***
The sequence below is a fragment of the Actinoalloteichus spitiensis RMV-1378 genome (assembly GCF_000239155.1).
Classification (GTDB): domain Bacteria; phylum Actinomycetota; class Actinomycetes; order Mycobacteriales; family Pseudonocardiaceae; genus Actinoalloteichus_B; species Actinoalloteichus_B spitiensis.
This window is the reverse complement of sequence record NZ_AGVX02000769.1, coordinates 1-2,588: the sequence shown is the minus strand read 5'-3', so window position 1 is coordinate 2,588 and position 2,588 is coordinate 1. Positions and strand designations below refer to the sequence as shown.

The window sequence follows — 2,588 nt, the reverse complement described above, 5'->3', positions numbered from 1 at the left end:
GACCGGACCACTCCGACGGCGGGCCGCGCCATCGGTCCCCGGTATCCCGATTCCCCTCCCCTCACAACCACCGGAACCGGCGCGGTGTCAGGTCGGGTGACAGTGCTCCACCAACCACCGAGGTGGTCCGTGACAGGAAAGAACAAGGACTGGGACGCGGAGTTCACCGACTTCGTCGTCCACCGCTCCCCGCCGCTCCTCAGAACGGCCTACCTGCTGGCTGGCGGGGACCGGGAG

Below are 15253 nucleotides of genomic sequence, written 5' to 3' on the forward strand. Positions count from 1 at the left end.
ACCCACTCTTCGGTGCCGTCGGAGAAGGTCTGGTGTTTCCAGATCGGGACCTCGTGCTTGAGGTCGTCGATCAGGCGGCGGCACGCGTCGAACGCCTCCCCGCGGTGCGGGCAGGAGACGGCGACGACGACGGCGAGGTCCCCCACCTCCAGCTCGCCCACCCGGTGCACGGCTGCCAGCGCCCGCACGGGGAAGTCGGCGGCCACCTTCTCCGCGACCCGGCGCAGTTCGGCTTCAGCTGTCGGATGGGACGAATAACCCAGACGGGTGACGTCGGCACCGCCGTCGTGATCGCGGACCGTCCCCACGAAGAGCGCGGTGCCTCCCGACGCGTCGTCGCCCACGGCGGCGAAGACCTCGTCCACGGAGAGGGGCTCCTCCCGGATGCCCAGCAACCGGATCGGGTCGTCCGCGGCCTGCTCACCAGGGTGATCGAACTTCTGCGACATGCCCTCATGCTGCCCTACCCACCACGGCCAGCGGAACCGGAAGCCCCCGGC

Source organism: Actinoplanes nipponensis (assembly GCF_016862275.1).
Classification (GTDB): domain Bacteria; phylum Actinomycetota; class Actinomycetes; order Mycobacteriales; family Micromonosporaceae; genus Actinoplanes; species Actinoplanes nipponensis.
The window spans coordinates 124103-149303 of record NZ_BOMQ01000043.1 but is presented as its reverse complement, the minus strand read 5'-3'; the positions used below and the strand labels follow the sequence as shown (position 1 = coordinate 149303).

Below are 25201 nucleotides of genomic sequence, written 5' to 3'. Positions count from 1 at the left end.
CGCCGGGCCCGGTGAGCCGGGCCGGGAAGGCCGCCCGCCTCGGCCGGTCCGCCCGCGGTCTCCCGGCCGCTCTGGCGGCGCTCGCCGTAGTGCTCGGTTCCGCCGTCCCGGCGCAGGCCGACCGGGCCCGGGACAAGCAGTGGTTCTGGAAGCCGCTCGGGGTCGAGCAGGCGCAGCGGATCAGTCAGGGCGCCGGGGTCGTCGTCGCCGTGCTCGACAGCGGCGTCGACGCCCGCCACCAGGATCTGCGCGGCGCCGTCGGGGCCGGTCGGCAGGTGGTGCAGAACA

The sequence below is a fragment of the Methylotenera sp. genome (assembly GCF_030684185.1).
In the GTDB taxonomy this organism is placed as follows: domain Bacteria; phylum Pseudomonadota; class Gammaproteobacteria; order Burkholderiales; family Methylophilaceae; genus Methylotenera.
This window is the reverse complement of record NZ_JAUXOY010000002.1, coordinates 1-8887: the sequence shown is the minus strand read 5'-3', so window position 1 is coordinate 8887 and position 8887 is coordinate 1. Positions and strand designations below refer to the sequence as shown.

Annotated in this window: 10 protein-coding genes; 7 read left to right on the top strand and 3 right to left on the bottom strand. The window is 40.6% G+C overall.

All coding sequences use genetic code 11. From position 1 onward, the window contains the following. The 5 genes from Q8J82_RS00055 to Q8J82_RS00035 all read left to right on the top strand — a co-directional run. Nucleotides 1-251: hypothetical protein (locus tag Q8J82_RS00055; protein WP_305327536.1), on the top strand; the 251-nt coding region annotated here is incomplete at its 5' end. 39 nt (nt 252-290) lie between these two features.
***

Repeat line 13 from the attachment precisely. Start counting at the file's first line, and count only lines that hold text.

The sequence below is a fragment of the Methylotenera sp. genome (assembly GCF_030684185.1).